Three great luminaries… (or, ‘how I wrote the book’), Part III

VarroVerse, the second publication: Rome, movement, language, and Varro (2008-2011) ‘Movement and the Linguistic Turn: Reading Varro’s de Lingua Latina’. In Laurence, R. and Newsome, D. J. 2011 (eds.) Rome, Ostia, Pompeii: Movement and Space. Oxford: Oxford University Press, pp. 57-80. Background Some might argue that I’ve written these blog posts out of sequence. I say, stories … Continue reading Three great luminaries… (or, ‘how I wrote the book’), Part III

Three great luminaries… (or, ‘how I wrote the book’), Part II

VarroVerse, the first publication: Cultural Memory and Varro (2009-2011) ‘“῾Ρωμαίζω… ergo sum”: becoming Roman in Varro’s de Lingua Latina’. In Bommas, M. (ed.) Cultural Memory and Identity in Ancient Societies. London: Continuum, pp. 43-60. Background In 2009, the Department took cultural memory* as a research theme, and I was invited to give a paper as part … Continue reading Three great luminaries… (or, ‘how I wrote the book’), Part II

Three great luminaries…(or, ‘how I wrote the book’), Part I

[M. Terentius Varro] Any discussion of the Roman Republic will sooner or later turn to figures such as Cicero and Julius Caesar, but this was an era of complex characters well equipped with great ambitions. It was also a time of intense creativity, and its volatile politics reflected a cultural upheaval that was as exciting … Continue reading Three great luminaries…(or, ‘how I wrote the book’), Part I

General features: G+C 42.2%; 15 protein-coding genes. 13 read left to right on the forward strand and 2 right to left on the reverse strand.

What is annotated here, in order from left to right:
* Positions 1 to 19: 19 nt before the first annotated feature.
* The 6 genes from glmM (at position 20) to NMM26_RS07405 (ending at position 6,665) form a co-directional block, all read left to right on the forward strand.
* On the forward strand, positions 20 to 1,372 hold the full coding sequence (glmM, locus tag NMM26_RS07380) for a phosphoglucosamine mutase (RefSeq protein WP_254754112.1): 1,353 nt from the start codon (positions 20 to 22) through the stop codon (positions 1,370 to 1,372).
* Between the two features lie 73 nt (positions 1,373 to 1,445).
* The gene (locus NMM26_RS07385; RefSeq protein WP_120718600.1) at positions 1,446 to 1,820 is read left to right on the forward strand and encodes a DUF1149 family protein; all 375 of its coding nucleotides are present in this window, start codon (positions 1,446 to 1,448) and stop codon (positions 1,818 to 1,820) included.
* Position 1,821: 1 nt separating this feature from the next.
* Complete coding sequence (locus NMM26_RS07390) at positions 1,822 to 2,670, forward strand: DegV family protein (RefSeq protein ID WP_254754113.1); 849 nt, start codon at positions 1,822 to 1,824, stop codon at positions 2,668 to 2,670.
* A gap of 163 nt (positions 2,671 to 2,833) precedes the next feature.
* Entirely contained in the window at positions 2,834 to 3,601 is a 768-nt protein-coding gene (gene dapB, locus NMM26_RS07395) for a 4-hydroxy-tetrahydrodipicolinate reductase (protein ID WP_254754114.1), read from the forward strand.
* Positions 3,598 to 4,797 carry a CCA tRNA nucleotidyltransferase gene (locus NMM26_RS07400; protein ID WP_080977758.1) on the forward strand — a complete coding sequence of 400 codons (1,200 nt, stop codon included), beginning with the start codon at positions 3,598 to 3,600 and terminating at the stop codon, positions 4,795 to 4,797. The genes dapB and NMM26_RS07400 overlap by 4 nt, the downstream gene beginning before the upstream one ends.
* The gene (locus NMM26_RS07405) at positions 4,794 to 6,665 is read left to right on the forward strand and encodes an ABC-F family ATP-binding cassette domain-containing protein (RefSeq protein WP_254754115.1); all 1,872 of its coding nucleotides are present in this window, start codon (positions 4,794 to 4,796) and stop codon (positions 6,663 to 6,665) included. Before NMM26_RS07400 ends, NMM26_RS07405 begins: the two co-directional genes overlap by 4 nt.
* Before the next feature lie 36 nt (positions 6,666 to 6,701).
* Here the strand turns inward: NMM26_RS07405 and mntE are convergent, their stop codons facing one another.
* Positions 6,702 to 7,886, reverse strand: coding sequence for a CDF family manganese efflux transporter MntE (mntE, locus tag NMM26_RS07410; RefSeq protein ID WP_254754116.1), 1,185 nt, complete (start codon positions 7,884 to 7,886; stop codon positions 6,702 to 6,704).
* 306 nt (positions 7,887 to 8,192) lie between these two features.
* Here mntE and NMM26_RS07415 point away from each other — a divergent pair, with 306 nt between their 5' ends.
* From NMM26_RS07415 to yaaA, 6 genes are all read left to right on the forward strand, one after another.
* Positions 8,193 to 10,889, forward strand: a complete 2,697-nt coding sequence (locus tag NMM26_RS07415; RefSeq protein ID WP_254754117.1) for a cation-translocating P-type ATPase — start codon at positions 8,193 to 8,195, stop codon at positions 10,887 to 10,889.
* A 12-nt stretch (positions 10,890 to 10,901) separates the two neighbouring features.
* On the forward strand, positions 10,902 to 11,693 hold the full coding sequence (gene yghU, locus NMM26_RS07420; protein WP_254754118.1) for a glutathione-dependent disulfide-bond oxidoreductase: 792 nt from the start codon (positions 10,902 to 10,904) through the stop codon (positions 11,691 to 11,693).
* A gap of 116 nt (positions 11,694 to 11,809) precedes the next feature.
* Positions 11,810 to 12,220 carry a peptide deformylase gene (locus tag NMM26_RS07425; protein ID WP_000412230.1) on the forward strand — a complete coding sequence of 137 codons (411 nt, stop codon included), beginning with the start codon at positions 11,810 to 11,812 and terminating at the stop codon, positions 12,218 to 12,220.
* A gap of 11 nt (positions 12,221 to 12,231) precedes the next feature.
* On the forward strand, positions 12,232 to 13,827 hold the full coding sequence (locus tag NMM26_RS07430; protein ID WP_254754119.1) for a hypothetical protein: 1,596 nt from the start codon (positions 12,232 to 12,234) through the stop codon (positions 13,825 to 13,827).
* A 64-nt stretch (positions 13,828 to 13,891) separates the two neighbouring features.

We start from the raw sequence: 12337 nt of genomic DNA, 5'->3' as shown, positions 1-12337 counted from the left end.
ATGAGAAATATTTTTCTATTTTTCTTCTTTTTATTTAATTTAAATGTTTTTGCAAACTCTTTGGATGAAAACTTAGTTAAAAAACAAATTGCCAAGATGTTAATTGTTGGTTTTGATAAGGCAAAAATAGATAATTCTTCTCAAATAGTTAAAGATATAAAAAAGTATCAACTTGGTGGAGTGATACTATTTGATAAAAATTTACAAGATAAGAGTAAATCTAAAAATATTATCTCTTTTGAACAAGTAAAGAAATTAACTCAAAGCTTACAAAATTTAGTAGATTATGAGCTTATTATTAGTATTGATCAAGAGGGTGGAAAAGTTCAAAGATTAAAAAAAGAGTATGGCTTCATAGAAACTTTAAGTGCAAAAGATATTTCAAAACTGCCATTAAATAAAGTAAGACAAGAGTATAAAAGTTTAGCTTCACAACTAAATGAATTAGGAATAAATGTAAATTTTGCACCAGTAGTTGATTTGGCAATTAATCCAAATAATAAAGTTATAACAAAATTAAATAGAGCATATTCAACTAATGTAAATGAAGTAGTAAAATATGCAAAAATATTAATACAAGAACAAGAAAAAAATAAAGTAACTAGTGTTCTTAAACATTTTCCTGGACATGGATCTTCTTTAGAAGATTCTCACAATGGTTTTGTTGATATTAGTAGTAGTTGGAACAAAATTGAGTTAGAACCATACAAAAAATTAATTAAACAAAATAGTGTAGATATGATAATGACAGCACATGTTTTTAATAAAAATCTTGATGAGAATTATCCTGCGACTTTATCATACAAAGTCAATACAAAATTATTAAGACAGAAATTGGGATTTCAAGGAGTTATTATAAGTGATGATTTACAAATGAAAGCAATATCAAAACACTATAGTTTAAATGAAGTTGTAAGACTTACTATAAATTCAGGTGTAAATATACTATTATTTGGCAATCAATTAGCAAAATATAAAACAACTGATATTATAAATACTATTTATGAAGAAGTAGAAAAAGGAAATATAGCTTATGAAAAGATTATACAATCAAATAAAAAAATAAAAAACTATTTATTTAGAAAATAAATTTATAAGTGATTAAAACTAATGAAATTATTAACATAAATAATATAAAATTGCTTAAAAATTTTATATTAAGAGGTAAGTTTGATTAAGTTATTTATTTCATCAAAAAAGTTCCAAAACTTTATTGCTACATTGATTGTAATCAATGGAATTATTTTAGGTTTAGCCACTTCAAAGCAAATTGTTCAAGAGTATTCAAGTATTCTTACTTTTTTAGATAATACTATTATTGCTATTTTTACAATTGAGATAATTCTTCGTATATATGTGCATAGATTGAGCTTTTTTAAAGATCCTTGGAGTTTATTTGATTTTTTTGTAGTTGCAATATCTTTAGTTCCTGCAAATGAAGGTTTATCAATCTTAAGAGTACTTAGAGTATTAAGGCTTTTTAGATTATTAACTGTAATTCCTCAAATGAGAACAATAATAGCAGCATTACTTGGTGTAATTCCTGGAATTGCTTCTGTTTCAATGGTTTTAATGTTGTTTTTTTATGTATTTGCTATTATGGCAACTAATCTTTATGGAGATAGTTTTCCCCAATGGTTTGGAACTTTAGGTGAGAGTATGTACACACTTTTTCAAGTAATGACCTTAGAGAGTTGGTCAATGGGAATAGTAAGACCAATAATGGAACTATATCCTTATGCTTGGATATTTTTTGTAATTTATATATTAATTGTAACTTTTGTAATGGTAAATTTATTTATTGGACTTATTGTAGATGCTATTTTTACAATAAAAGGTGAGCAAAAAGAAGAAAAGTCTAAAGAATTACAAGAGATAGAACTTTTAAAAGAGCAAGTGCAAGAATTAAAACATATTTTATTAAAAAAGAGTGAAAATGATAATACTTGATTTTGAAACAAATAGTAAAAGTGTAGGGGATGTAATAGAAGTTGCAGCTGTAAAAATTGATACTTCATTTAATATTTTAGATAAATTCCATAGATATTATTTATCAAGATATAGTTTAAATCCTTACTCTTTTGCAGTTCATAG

Emotional geographies, reflected

All day I've been multi-tasking. There's something vaguely sinister about the multi- prefix. Makes me think of multifarious, which rhymes with nefarious... But the point is that multi-tasking is when I'm typically at my most efficient and productive, even though it's a fine line between spinning plates and blood-spattered sherds. What I'm mostly working on … Continue reading Emotional geographies, reflected